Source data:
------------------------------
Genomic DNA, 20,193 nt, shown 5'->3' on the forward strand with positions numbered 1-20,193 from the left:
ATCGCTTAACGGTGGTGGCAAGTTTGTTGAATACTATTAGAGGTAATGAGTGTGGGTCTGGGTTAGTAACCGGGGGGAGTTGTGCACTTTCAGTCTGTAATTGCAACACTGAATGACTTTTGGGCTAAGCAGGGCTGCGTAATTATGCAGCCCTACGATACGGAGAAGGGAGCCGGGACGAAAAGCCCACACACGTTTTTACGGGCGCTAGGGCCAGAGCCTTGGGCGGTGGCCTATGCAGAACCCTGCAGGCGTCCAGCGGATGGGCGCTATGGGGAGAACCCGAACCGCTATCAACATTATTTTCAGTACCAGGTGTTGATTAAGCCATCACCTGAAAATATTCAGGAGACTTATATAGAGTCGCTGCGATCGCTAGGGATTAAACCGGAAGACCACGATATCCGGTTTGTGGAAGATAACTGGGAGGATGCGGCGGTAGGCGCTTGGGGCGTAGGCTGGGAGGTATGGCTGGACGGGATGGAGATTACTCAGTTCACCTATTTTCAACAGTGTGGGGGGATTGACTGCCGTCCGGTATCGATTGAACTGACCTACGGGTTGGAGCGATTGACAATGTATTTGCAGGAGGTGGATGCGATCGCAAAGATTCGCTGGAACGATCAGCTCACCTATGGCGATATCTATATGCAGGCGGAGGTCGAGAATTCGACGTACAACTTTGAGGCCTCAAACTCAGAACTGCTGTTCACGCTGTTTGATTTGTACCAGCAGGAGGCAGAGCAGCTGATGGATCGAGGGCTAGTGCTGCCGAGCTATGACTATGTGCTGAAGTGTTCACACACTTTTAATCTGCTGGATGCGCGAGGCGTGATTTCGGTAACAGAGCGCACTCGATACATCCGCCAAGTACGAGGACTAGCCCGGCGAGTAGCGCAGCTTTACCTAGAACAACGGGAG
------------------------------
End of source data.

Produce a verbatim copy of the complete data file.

Genomic DNA, 20,193 nt, shown 5'->3' on the forward strand with positions numbered 1-20,193 from the left:
ATCGCTTAACGGTGGTGGCAAGTTTGTTGAATACTATTAGAGGTAATGAGTGTGGGTCTGGGTTAGTAACCGGGGGGAGTTGTGCACTTTCAGTCTGTAATTGCAACACTGAATGACTTTTGGGCTAAGCAGGGCTGCGTAATTATGCAGCCCTACGATACGGAGAAGGGAGCCGGGACGAAAAGCCCACACACGTTTTTACGGGCGCTAGGGCCAGAGCCTTGGGCGGTGGCCTATGCAGAACCCTGCAGGCGTCCAGCGGATGGGCGCTATGGGGAGAACCCGAACCGCTATCAACATTATTTTCAGTACCAGGTGTTGATTAAGCCATCACCTGAAAATATTCAGGAGACTTATATAGAGTCGCTGCGATCGCTAGGGATTAAACCGGAAGACCACGATATCCGGTTTGTGGAAGATAACTGGGAGGATGCGGCGGTAGGCGCTTGGGGCGTAGGCTGGGAGGTATGGCTGGACGGGATGGAGATTACTCAGTTCACCTATTTTCAACAGTGTGGGGGGATTGACTGCCGTCCGGTATCGATTGAACTGACCTACGGGTTGGAGCGATTGACAATGTATTTGCAGGAGGTGGATGCGATCGCAAAGATTCGCTGGAACGATCAGCTCACCTATGGCGATATCTATATGCAGGCGGAGGTCGAGAATTCGACGTACAACTTTGAGGCCTCAAACTCAGAACTGCTGTTCACGCTGTTTGATTTGTACCAGCAGGAGGCAGAGCAGCTGATGGATCGAGGGCTAGTGCTGCCGAGCTATGACTATGTGCTGAAGTGTTCACACACTTTTAATCTGCTGGATGCGCGAGGCGTGATTTCGGTAACAGAGCGCACTCGATACATCCGCCAAGTACGAGGACTAGCCCGGCGAGTAGCGCAGCTTTACCTAGAACAACGGGAG